By on July 31, 2013

2013-07-30T160847Z_1_CBRE96T18UU00_RTROPTP_2_AUTOS-CHRYSLER-TOLEDO

Chrysler Group reported net income of $507 million in the second quarter, with strong sales of SUVs and pickup trucks helping the car company make a profit for the eighth consecutive quarter. Earnings were up 16% from the same period a year earlier when $436 million was made. However, the company reduced its projected full year profit. Second-quarter revenues grew 7 percent to $18 billion, up from $16.8 billion in 2012.

U.S. sales were up almost 10%, bettering the industry average of  8 percent, to 479,980. All the company’s brands but Chrysler had improved sales.

“I think the (U.S.) market is holding up well and Chrysler is holding up well in that market,” CEO Sergio Marchionne told analysts Tueday morning, according to a report by Automotive News.

Sales will be reported on Thursday and Chrysler is expected to post its 40th straight month of year to year sales gains.

The company lowered forecast of net income for the full year from $2.2 billion to somewhere between $1.7 and $2.2 billion. Modified operating profit projections were also lowered from $3.8 billion to between $3.3 and $3.8 billion.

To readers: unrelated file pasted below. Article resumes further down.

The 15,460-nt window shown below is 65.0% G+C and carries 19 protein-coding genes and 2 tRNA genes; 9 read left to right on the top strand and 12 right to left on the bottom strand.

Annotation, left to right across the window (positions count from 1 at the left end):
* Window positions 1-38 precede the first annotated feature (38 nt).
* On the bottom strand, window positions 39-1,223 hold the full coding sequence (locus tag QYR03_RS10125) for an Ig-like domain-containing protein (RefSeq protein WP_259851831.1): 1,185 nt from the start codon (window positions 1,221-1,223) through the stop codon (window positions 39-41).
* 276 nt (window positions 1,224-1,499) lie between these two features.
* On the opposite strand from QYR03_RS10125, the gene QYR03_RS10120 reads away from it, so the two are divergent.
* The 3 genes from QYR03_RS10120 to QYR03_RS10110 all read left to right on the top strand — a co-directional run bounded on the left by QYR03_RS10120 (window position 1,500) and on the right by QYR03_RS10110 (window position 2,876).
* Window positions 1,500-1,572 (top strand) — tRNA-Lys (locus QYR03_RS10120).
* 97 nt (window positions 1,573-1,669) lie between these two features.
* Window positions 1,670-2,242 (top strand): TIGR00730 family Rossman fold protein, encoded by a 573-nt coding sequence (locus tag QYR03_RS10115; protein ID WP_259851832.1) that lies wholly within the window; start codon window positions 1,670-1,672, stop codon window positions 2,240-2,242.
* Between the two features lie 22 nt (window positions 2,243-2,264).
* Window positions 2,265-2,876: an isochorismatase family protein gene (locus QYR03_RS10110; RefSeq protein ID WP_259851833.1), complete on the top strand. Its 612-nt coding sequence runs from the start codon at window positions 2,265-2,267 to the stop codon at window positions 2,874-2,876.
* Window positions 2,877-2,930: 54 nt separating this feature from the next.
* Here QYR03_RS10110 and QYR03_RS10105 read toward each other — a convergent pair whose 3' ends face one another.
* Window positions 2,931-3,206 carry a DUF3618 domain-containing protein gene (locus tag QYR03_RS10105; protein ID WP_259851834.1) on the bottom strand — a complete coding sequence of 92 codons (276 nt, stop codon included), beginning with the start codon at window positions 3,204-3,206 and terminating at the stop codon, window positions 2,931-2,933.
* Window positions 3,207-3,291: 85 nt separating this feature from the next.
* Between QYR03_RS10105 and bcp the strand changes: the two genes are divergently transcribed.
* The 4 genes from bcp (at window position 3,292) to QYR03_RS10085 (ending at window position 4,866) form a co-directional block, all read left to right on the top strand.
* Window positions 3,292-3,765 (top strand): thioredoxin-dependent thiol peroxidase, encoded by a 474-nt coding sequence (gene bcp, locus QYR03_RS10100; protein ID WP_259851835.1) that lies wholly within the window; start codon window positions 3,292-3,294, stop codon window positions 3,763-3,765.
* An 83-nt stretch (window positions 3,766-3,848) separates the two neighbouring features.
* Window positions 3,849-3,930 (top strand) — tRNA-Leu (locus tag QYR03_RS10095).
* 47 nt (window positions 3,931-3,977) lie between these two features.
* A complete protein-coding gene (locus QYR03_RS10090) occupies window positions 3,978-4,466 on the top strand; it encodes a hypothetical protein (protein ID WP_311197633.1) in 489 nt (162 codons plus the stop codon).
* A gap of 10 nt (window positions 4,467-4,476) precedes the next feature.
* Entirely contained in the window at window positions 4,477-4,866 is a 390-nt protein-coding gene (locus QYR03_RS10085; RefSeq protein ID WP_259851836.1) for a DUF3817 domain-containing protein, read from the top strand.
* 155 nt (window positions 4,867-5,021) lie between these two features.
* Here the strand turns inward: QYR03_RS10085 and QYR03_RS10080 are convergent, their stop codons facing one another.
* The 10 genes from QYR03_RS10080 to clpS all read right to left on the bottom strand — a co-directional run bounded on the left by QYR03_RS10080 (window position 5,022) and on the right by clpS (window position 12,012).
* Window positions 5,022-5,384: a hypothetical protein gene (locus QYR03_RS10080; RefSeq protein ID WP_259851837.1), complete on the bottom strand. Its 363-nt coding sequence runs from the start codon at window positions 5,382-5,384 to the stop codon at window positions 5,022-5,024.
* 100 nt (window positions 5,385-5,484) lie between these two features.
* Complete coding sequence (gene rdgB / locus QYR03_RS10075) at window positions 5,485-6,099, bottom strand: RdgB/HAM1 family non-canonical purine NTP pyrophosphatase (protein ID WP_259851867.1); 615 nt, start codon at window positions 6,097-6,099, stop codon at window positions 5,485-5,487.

A charge of $151 million to cover the voluntary recall of Jeep models to settle a dispute over rear end collision safety with the U.S. National Highway Traffic and Safety Administration.

For the first half of the year, U.S. sales were up 9 percent, to 908,332, gaining Chrysler 0.1% of market share to 11.6%.

CFO Richard Palmer said Chrysler was reducing its earnings expectations for the year due to the cost of the NHTSA campaign and issues with suppliers that have affected production.

“We’ve had issues at most of our plants trying to keep up with demand,” Marchionne said. “We’ve lost volumes on a steady basis,” from supply issues.

The new Jeep Cherokee’s success is considered critical by Marchionne. Several thousand assembled Cherokees have been held back from dealers as the company fine tunes the powertrain software. A second shift of Cherokee production at the  Toledo North plant will begin August 19th. Jeep has also postponed the media launch of the Cherokee due to this matter, an unprecedented move by an automaker.